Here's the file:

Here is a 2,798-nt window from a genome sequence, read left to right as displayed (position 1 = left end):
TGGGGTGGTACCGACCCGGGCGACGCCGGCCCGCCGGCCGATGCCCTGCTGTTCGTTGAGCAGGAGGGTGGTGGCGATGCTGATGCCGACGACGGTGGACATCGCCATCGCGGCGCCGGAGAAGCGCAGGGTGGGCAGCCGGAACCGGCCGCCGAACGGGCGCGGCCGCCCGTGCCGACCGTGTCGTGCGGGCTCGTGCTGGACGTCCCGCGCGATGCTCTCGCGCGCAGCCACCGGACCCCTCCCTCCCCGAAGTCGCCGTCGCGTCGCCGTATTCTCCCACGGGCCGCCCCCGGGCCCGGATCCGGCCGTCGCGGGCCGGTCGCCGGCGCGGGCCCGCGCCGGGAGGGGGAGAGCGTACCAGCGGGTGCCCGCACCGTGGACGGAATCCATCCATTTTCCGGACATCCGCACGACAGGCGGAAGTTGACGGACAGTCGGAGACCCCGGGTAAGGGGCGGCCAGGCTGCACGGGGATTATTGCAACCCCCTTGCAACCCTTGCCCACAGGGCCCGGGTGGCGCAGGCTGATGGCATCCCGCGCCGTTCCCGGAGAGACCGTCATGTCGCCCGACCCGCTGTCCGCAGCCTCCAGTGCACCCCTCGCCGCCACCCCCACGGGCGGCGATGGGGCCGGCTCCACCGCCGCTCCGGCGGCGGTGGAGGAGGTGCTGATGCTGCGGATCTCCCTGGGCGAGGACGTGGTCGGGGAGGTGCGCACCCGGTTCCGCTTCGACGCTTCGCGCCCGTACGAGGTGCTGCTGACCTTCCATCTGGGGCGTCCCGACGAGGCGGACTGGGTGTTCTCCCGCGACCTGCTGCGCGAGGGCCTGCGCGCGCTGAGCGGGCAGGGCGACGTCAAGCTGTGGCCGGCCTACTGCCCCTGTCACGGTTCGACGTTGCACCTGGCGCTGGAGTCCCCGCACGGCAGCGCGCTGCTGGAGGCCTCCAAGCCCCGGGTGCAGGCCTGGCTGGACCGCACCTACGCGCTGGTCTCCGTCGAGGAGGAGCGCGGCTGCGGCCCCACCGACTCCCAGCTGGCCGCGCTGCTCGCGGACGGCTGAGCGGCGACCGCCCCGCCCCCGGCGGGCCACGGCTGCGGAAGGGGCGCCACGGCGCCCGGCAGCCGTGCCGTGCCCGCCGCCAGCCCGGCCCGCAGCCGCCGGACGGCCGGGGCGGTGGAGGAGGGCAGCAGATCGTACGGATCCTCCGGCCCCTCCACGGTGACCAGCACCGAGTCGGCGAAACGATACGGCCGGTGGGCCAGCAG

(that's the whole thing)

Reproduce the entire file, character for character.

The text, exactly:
Here is a 2,798-nt window from a genome sequence, read left to right as displayed (position 1 = left end):
TGGGGTGGTACCGACCCGGGCGACGCCGGCCCGCCGGCCGATGCCCTGCTGTTCGTTGAGCAGGAGGGTGGTGGCGATGCTGATGCCGACGACGGTGGACATCGCCATCGCGGCGCCGGAGAAGCGCAGGGTGGGCAGCCGGAACCGGCCGCCGAACGGGCGCGGCCGCCCGTGCCGACCGTGTCGTGCGGGCTCGTGCTGGACGTCCCGCGCGATGCTCTCGCGCGCAGCCACCGGACCCCTCCCTCCCCGAAGTCGCCGTCGCGTCGCCGTATTCTCCCACGGGCCGCCCCCGGGCCCGGATCCGGCCGTCGCGGGCCGGTCGCCGGCGCGGGCCCGCGCCGGGAGGGGGAGAGCGTACCAGCGGGTGCCCGCACCGTGGACGGAATCCATCCATTTTCCGGACATCCGCACGACAGGCGGAAGTTGACGGACAGTCGGAGACCCCGGGTAAGGGGCGGCCAGGCTGCACGGGGATTATTGCAACCCCCTTGCAACCCTTGCCCACAGGGCCCGGGTGGCGCAGGCTGATGGCATCCCGCGCCGTTCCCGGAGAGACCGTCATGTCGCCCGACCCGCTGTCCGCAGCCTCCAGTGCACCCCTCGCCGCCACCCCCACGGGCGGCGATGGGGCCGGCTCCACCGCCGCTCCGGCGGCGGTGGAGGAGGTGCTGATGCTGCGGATCTCCCTGGGCGAGGACGTGGTCGGGGAGGTGCGCACCCGGTTCCGCTTCGACGCTTCGCGCCCGTACGAGGTGCTGCTGACCTTCCATCTGGGGCGTCCCGACGAGGCGGACTGGGTGTTCTCCCGCGACCTGCTGCGCGAGGGCCTGCGCGCGCTGAGCGGGCAGGGCGACGTCAAGCTGTGGCCGGCCTACTGCCCCTGTCACGGTTCGACGTTGCACCTGGCGCTGGAGTCCCCGCACGGCAGCGCGCTGCTGGAGGCCTCCAAGCCCCGGGTGCAGGCCTGGCTGGACCGCACCTACGCGCTGGTCTCCGTCGAGGAGGAGCGCGGCTGCGGCCCCACCGACTCCCAGCTGGCCGCGCTGCTCGCGGACGGCTGAGCGGCGACCGCCCCGCCCCCGGCGGGCCACGGCTGCGGAAGGGGCGCCACGGCGCCCGGCAGCCGTGCCGTGCCCGCCGCCAGCCCGGCCCGCAGCCGCCGGACGGCCGGGGCGGTGGAGGAGGGCAGCAGATCGTACGGATCCTCCGGCCCCTCCACGGTGACCAGCACCGAGTCGGCGAAACGATACGGCCGGTGGGCCAGCAG